pseudo-Plutarch, De libidine et aegritudine, 6.1-9
Hippocrates and Baltic Amber
There is a nice write up on ancient sources that talk about the origins of amber from the Getty.
The people at "Amber Artisans" (first google hit when I searched for "amber medicinal properties" on 26. February 2018) claim that,
"Natural Baltic Amber has unique properties unlike any other amber in the world. Famous Hippocrates (460-377 BC), father of medicine, in his works described medicinal properties and methods of application of Baltic amber that were later used by scientists until the Middle Ages."
I've not been able to find any mention of the stuff in any Hippocratic work, and I do not think Baltic amber in particular would have been easy to come by in Cos or Athens back then. Still, I did learn from this site that amber contains something called succinic acid, a name which must come from sucinum, a Latin word for amber. The Greek version of this word is second on Aetius' list of synonyms.
A note on soukhinon.
The story behind soukhinon is hard to track down. Ἤλεκτρον was associated with an ability to attract bits of straw and dry grass, and there are lots of stories about the etymology of its name. I haven't found any etymologies for soukhinon, however, and LSJ take it simply as a synonym for amber:
LSJ: σούκῐνος, η, ον,
made of amber (Lat. sucinum), Artem.2.5 (v.l. σούνιχοι): cf. σουγχῖνος, σούχινον.
σούκινος· εὐνοῦχος, Hsch.
LSJ: σουγχῖνος, ὁ, =
sucinum, amber, Gp.15.1.29: cf. σούκινος.
LSJ are referring in the last entry to the Geoponica, a very late Byzantine collection of facts about agriculture. Here's the section:
"Amber (lit. electrion stone), or sounkhinos, draws to itself all kinds of things that are straw-like and light, except for basil."
ὁ ἠλεκτριωνὸς λίθος, ἤτοι σουγχῖνος, πάντα τὰ ἀχυρώδη καὶ κοῦφα ἕλκει πρὸς ἑαυτόν, πλὴν ὠκίμου.
Geoponica, 15.1.29 (435,20-22 Beckh)
Another of their references is to an ancient dream interpretation manual, the Oneirocritica, by Artemidorus, written a good bit earlier, around Galen's time. Artemidorus mentions the stone in the context of rings that appear in dreams:
"Rings of soukinoi, ivory and whatever others there happen to be are good [signs] only for women."
σούκινοι δὲ καὶ ἐλεφάντινοι καὶ ὅσοι ἄλλοι δακτύλιοι γίνονται γυναιξὶ μόναις συμφέρουσιν.
Artemidorus, Oneirocritica, 2.5.10-12 (here's an old, elegant edition)
Pliny also discusses amber, and he mainly refers to it as sucinum, giving electron and lyngourion as Greek synonyms (more on lyngourion below).
He mentions one story which he says is told by the Greeks about the origin of amber. He is not convinced by the story, but the connection between amber and lightning is wildly suggestive. Here is what he says:
"When Phaeton had been hit by a thunderbolt, his sisters, who in grief changed into poplar trees, shed tears of electron every year onto the shores of the stream of Eridanus, which we call Padus (i.e., the Po). They are called 'electron', because the sun is said to be the 'Elector'…"
Phaëthontis fulmine icti sorores luctu mutatas in arbores populos lacrimis electrum omnibus annis fundere iuxta Eridanum amnem, quem Padum vocavimus, electrum appellatum, quoniam sol vocitatus sit Elector […]
Pliny, HN 37.31.3-5 (available at Bill Thayer's LacusCurtius)
Amber and the Lynx
The Po flows over the ancient region of Liguria, which Pliny points out is where Theophrastus thought amber got its other name, λυγγούριον, i.e., the stone from Liguria. Theophrastus, however, tells a better story about this name for amber. (Pliny attributes this story to someone named "Demostratus").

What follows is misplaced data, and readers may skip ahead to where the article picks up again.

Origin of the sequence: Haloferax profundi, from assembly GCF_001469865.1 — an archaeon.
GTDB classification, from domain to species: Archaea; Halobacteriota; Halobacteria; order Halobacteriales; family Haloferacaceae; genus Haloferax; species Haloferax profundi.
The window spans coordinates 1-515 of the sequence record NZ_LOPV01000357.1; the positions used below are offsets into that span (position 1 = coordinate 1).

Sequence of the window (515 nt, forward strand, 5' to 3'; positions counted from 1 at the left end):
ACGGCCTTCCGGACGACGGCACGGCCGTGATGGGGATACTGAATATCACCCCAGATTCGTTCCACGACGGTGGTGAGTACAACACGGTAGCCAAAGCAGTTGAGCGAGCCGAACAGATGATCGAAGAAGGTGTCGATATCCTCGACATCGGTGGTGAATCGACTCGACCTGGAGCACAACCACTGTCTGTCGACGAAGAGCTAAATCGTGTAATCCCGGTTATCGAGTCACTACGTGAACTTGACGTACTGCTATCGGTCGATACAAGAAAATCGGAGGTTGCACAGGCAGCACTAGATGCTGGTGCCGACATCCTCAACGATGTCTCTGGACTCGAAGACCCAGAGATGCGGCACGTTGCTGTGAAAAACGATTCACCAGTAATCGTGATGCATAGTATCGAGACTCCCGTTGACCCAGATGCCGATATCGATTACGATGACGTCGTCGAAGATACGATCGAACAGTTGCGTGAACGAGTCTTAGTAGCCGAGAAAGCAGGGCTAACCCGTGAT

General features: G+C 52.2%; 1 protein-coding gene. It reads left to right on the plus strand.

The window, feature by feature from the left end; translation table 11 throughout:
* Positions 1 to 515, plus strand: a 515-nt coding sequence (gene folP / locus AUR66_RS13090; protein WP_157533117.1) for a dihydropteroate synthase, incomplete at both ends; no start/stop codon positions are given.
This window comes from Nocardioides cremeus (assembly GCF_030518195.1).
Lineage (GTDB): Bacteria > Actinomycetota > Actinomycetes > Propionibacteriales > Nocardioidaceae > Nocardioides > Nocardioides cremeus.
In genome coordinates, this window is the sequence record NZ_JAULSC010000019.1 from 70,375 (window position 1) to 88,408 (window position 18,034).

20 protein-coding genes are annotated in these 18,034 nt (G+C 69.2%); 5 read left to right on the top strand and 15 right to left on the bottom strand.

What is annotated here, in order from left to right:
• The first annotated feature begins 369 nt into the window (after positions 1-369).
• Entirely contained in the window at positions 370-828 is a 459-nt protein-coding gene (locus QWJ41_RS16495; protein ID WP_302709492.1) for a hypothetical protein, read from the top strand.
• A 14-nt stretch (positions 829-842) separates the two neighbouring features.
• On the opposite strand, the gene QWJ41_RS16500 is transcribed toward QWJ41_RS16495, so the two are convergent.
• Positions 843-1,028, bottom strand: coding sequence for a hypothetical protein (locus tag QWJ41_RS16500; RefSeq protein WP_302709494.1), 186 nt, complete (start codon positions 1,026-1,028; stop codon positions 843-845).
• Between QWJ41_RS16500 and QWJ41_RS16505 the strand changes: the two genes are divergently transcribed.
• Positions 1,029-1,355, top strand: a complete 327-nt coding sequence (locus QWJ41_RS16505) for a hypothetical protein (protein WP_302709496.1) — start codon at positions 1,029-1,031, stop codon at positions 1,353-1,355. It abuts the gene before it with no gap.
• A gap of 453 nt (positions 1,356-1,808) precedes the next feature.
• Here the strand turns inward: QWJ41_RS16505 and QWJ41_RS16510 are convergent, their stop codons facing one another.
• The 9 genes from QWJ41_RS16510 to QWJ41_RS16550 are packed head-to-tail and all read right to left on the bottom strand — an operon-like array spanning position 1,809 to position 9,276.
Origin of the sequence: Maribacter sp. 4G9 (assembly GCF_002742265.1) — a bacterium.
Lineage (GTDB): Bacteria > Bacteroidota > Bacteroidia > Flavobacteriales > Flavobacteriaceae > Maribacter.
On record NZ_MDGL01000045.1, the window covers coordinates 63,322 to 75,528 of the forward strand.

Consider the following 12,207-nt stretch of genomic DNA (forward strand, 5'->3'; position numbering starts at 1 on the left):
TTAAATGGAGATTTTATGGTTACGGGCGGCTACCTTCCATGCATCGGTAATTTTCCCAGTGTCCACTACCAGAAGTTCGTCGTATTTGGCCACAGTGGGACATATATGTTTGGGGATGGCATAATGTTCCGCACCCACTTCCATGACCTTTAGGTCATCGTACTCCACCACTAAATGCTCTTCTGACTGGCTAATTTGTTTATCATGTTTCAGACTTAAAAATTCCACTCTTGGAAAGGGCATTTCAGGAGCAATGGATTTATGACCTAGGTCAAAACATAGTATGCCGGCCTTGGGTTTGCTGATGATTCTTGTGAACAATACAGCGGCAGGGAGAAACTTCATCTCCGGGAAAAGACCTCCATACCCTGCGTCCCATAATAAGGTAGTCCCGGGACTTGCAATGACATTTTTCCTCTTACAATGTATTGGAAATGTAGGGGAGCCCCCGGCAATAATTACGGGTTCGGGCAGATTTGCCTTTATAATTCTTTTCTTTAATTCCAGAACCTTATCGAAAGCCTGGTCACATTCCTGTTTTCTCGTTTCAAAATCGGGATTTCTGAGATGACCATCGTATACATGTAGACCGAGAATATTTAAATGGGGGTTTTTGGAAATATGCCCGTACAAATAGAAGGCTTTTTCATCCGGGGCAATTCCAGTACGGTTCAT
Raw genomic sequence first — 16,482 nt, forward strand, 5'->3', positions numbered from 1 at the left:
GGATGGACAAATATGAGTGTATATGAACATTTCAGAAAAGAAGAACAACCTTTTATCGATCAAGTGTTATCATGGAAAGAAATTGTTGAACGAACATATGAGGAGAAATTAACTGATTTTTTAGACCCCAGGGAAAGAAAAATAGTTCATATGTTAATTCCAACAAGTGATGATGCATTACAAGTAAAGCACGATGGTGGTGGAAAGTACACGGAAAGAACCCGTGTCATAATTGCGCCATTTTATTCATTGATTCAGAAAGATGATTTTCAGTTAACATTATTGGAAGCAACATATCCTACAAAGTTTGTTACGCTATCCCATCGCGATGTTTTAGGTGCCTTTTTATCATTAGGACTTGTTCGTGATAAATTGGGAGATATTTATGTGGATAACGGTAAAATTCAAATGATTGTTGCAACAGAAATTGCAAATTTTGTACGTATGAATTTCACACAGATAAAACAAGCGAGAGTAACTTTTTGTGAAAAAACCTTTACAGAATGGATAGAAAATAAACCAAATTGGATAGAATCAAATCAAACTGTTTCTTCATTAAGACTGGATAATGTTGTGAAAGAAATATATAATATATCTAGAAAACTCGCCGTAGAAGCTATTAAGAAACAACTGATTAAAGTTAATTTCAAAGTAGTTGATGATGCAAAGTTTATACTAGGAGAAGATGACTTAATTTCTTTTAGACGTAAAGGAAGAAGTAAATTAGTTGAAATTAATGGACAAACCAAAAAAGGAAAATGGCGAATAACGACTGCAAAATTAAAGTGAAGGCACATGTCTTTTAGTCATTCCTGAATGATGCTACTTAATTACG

This etymology begins from the name, λυγγούριον, which just means lynx urine :
"It (i.e., a stone he talked about just before called 'smaragdos') is strange in its power, and so is lyngourion. For one thing, small signet rings are carved from it and these are extremely hard, as if they were stone. For another, they are attractive, just like amber, and some say it attracts not only straw and dried leaves, but also copper and iron if they are in thin pieces, as Diocles said. It is very translucent and cold. The stones from wild [lynx] are better than those from tame ones, and those from males better than from females, since they differ in their food, their exercising or not exercising, and generally in the nature of their body, so that one is drier and the other moister. Those who are experienced find it by digging it up. For the lynx hides [its urine] and piles earth on top of it whenever it urinates."
Αὕτη τε δὴ περιττὴ τῇ δυνάμει καὶ τὸ λυγγούριον· καὶ γὰρ ἐκ τούτου γλύφεται τὰ σφραγίδια καὶ ἔστι στερεωτάτη καθάπερ λίθος· ἕλκει γὰρ ὥσπερ τὸ ἤλεκτρον, οἱ δέ φασιν οὐ μόνον κάρφη καὶ φύλλα ἀλλὰ καὶ χαλκὸν καὶ σίδηρον ἐὰν ᾖ λεπτός, ὥσπερ καὶ Διοκλῆς ἔλεγεν. ἔστι δὲ διαφανῆ τε σφόδρα καὶ ψυχρά. βελτίω δὲ τὰ τῶν ἀγρίων ἢ τὰ τῶν ἡμέρων καὶ τὰ τῶν ἀρρένων ἢ τὰ τῶν θηλειῶν ὡς καὶ τῆς τροφῆς διαφερούσης, καὶ τοῦ πονεῖν ἢ μὴ πονεῖν, καὶ τῆς τοῦ σώματος ὅλως φύσεως, ᾗ ξηρότερον τὸ δ' ὑγρότερον. εὑρίσκουσι δ' ἀνορύττοντες οἱ ἔμπειροι· κατακρύπτεται γὰρ καὶ ἐπαμᾶται γῆν ὅταν οὐρήσῃ.
Theophrastus, On Stones, 28.1-10 (p.23 Caley and Richards)
Here is one last passage, which Christine Salazar had translated (my take on it is below). It is an excerpt from Galen, but Aetius' abridgment is wonderfully straightforward for a medical text.
"On goose, hawk, stork and land-crocodile excrement. The excrement of geese, hawks, storks and the rest, which some crazy people write about, is not useful, a judgment that has come from experience. Land-crocodile excrement, on the other hand, is not easy to come by."
Περὶ κόπρου χηνὸς καὶ ἱέρακος καὶ πελαργῶν καὶ χερσαίων κροκοδείλων. Ἡ δὲ τῶν χηνῶν καὶ ἱεράκων καὶ πελαργῶν κόπρος καὶ τῶν λοιπῶν, περὶ ὧν οἱ ληρήσαντες ἔγραψαν, ἄχρηστός ἐστιν, ὡς τῇ πείρᾳ ἐκρίθη. ἡ δὲ τῶν χερσαίων κροκοδείλων καὶ δυσπόριστος.
Aëtius of Amida, Libri medicinales, II 119 (195,22-25 Olivieri)
Just one question on this: what is a land crocodile?